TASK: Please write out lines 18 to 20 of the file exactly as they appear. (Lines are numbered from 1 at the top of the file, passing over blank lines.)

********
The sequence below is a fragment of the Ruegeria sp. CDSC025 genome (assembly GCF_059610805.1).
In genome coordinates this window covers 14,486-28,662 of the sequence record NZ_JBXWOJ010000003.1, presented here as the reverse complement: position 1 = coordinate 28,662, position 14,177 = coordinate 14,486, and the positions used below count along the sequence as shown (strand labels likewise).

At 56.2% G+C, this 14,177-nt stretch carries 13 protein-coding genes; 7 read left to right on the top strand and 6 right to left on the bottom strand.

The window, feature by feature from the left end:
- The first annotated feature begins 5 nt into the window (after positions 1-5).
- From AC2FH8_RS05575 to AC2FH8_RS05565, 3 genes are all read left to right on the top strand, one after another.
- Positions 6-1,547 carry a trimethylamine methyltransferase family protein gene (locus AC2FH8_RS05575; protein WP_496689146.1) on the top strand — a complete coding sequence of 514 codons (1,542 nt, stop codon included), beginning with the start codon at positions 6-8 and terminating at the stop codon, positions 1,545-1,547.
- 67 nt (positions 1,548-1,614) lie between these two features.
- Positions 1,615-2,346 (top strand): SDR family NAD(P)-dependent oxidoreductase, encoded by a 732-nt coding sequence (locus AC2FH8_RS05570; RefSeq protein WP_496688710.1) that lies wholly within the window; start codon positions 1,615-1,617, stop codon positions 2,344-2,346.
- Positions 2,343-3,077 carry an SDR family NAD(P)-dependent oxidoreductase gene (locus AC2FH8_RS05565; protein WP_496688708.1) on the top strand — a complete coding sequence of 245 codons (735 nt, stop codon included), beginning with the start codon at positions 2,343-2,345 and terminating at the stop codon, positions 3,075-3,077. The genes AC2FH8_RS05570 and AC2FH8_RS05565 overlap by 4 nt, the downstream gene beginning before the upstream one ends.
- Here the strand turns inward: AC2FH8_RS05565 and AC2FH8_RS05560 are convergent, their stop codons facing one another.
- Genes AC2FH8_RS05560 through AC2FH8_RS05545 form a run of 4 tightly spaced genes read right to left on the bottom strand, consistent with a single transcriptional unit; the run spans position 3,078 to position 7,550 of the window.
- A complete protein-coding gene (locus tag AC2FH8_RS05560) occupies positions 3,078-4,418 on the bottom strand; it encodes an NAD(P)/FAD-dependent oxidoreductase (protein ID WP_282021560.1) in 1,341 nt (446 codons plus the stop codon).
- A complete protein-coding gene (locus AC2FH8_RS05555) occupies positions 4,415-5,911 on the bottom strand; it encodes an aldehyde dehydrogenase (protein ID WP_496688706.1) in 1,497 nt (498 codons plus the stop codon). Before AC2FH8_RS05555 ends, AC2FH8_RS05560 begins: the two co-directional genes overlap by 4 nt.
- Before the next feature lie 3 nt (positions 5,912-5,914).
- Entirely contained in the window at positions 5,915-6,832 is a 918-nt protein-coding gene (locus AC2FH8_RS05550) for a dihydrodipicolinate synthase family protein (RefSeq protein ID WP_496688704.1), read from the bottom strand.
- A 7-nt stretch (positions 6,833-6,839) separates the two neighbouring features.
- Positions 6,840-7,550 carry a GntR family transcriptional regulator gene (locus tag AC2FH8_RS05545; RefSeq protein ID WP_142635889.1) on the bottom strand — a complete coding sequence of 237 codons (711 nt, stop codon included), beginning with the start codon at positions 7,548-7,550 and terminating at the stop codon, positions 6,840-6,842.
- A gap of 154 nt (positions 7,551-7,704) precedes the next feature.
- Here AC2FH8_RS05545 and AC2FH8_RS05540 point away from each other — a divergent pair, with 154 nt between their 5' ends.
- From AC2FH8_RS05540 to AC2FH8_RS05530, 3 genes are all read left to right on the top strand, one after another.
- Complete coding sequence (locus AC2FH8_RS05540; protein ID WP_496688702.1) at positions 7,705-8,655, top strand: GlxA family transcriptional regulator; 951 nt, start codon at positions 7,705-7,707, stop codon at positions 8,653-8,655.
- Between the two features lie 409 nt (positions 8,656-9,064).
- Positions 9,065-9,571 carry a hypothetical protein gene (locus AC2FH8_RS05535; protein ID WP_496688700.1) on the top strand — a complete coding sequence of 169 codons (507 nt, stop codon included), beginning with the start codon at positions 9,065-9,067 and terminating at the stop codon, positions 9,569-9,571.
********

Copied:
- Positions 6,840-7,550 carry a GntR family transcriptional regulator gene (locus tag AC2FH8_RS05545; RefSeq protein ID WP_142635889.1) on the bottom strand — a complete coding sequence of 237 codons (711 nt, stop codon included), beginning with the start codon at positions 7,548-7,550 and terminating at the stop codon, positions 6,840-6,842.
- A gap of 154 nt (positions 7,551-7,704) precedes the next feature.
- Here AC2FH8_RS05545 and AC2FH8_RS05540 point away from each other — a divergent pair, with 154 nt between their 5' ends.